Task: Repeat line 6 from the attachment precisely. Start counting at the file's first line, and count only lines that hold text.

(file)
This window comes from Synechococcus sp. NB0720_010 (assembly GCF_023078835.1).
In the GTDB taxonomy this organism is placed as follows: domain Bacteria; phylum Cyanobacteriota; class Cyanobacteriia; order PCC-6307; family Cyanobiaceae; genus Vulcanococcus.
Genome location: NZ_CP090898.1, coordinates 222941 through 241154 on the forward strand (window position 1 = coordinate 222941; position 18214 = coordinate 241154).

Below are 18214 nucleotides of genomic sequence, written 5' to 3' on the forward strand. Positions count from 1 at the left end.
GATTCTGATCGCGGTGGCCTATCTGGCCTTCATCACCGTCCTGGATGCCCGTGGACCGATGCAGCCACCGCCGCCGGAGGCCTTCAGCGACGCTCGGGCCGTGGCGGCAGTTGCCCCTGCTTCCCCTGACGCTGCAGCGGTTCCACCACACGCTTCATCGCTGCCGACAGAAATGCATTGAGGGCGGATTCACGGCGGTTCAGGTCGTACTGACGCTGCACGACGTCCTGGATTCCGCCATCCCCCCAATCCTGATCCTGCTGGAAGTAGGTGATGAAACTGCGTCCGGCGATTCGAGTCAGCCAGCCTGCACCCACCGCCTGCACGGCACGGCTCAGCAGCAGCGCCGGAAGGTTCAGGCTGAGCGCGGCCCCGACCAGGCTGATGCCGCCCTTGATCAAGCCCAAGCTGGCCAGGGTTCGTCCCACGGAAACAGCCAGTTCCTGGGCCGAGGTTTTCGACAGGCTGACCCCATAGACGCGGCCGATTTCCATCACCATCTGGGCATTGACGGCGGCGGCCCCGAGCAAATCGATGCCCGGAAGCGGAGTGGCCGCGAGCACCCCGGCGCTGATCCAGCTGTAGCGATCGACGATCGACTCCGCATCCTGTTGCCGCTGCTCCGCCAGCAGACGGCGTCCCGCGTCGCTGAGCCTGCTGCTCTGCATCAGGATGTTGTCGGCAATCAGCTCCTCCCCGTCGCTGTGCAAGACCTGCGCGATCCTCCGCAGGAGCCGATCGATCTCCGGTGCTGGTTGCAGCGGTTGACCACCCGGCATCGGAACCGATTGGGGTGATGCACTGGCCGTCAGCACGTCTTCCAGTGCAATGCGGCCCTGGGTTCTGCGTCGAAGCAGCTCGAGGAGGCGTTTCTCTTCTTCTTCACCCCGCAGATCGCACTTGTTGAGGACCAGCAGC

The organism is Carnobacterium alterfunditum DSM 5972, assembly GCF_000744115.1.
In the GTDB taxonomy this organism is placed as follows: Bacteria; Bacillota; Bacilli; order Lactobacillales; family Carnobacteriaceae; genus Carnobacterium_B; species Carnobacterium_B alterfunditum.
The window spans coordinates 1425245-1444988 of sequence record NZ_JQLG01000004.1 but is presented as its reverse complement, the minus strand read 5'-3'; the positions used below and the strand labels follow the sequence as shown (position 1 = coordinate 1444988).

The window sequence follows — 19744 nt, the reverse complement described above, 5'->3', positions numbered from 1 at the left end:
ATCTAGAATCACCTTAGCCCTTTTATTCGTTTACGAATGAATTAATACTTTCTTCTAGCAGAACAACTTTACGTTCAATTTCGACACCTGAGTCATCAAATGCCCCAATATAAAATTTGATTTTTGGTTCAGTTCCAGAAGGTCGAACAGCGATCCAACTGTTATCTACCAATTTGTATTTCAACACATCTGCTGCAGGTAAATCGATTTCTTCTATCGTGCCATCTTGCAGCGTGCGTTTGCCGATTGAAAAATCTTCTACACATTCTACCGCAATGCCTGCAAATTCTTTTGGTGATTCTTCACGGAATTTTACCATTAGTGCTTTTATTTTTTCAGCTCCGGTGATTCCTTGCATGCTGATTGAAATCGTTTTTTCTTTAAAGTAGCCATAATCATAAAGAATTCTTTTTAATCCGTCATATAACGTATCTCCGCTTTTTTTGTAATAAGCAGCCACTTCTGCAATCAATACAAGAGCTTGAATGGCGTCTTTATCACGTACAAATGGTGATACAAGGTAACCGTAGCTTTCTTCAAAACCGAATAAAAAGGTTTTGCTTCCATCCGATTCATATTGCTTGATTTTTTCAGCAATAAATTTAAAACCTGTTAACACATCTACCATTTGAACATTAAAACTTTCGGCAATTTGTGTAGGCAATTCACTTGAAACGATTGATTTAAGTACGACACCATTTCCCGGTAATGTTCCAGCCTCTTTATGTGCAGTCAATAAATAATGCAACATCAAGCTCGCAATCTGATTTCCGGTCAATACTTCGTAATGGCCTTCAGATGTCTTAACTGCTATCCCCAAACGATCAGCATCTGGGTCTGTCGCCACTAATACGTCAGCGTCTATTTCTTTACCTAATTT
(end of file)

The organism is Carnobacterium alterfunditum DSM 5972, assembly GCF_000744115.1.